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Old 11-10-2018, 01:10 PM
 
2 posts, read 937 times
Reputation: 10

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My spouse and I recently moved to Minot for a job opportunity fully intending to make a life here permanently. We don't know anyone here, so my plan was to get really involved with the community to try to make friends. It's been a few month now and I have to say I'm feeling pretty discouraged.

We are Midwesterners and I guess I was expecting people here to still have that Midwestern friendliness despite being further north. Instead we've been shocked by how unwelcoming people are. I don't get it. We are nice, polite, friendly, down to earth people. My husband especially is someone who makes friends wherever he goes. He thinks it might be related to the fact that he is not white, but I am white and I feel the same coldness from people when I'm by myself.

I noticed a lot of men here seem to think it's okay to just not respond to someone when greeted or use the traditional basic phrases of "please", "thank you" or "excuse me". I work in a customer service related profession and the rudeness from the menfolk here is really starting to get to me. They always seem angry about something.

The women are a little better. They will talk to you (sometimes forever) but only about themselves. I don't think I've ever been asked a question about myself. There just seems to be no interest in newcomers.

I went to an event for people in my particular profession here one night. It was a relatively small group of people, all pretty well-established here and who knew each other quite well. I did my best to try to chat with everyone but instead of welcoming me, they did this junior high school style catty routine, making slightly snide remarks to me and pointedly leaving me out of things. It was pretty hurtful, to be honest.

I'm actually to the point I've pretty much given up on trying to integrate myself here. I don't bother to try to shop local anymore even - something I had originally committed myself to doing.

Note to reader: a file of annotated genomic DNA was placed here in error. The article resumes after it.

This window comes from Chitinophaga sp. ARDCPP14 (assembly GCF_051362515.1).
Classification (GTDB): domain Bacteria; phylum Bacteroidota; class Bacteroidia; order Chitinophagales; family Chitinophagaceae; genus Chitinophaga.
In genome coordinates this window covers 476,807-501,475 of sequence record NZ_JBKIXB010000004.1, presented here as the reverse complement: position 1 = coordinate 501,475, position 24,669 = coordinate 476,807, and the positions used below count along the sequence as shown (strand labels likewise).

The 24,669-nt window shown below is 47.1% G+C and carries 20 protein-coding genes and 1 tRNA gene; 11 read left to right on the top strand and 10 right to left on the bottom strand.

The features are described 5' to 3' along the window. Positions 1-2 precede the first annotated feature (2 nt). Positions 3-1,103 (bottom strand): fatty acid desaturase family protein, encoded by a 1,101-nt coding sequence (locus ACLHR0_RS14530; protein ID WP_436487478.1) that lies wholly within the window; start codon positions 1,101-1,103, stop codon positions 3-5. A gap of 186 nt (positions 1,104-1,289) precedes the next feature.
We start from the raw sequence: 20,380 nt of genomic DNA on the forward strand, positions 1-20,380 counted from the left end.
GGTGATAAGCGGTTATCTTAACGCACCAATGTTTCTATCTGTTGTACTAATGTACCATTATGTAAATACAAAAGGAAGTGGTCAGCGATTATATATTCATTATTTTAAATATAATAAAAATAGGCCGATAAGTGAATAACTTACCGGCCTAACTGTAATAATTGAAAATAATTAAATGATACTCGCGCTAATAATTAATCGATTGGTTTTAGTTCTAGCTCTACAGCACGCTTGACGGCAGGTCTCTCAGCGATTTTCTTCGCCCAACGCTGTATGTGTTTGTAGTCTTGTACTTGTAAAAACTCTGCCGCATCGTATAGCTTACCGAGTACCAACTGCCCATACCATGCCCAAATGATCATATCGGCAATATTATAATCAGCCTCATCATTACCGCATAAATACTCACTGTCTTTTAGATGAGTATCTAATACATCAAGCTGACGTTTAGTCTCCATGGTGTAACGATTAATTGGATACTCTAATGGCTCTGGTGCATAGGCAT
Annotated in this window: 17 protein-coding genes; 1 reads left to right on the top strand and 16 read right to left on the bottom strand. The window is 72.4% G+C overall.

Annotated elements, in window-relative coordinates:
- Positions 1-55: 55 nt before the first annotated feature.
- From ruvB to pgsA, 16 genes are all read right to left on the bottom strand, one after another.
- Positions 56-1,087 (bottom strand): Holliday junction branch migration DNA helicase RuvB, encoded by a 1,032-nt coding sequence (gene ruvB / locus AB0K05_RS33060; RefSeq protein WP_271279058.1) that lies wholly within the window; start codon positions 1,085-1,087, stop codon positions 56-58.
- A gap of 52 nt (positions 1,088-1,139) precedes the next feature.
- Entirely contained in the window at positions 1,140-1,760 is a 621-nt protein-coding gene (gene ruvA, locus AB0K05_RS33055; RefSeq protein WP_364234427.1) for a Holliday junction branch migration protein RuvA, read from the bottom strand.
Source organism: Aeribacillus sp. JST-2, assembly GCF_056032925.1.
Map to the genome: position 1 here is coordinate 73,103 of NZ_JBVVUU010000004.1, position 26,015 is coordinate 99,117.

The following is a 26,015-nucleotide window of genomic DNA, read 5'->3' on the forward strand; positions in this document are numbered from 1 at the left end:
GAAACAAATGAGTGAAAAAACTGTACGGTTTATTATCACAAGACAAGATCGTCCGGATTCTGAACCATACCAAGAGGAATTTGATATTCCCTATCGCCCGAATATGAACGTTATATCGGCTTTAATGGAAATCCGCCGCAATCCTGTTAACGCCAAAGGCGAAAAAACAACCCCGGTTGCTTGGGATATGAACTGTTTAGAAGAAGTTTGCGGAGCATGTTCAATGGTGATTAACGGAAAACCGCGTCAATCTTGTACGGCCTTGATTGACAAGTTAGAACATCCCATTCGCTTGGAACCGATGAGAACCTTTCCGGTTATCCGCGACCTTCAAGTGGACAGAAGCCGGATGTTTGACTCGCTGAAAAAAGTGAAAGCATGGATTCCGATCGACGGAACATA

Does anybody have an explanation for the unfriendliness of people here? I noticed that when I do meet a nice person in Minot they are always from somewhere else, which leads me to believe its a cultural thing peculiar to people who grew up here.
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Old 11-10-2018, 08:17 PM
 
Location: Wyoming
9,236 posts, read 16,724,077 times
Reputation: 13579
Wow, that really surprises me. I suppose it's possible that some natives might shy away from newcomers because so many move there for a short time and leave (Air Force Base, oil field) so friendships are cut short. But honestly, one of the friendliest cities I've lived in was San Angelo, TX, and it has a sizable Air Force Base. In fact, I was in the the Air Force at the time. Of course most of my friends were fellow airmen, but my wife worked at a bank, and we made several friends through it.

The easiest way to make friends is usually at your place of employment, unless you don't work with many people. Also, those in related fields, but it sounds like that "event" was pretty unfriendly.

Did you buy a home or are you renting? I ask because I know some consider all renters as "visitors" -- those who won't be staying in the community for long. I know that sounds bad, but true friendships take awhile to build, and some probably figure it's not worth befriending those who won't be around long enough to form a close friendship.

(I'm just throwing out ideas, kind of a free-forming thought process here.)

When I moved to Wyoming 47 years ago as a young semi-professional, I joined the local Jaycees, Chamber of Commerce and Rotary Club. I had all the friends I ever wanted. Before long I was on countless boards, nearly a nightly thing. I got burned out after a decade and quit most of them, but I certainly got to know lots of people. Hmmm... do you golf or have any hobbies that would help introduce yourselves to others -- fishing, quilting, bowling, softball, photography, art, dance, etc., etc.? I took a fly-tying course through our local rec center once and not only enjoyed learning to ty flies but also enjoyed the camaraderie with fellow fishermen.

I'm stumped with the rudeness you've experienced. I can't figure that one out. Do you have a lot of tats or piercings that would set you apart?

Good luck. I hope things turn around soon for you.

Last edited by WyoNewk; 11-10-2018 at 08:35 PM..
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Old 11-11-2018, 01:38 AM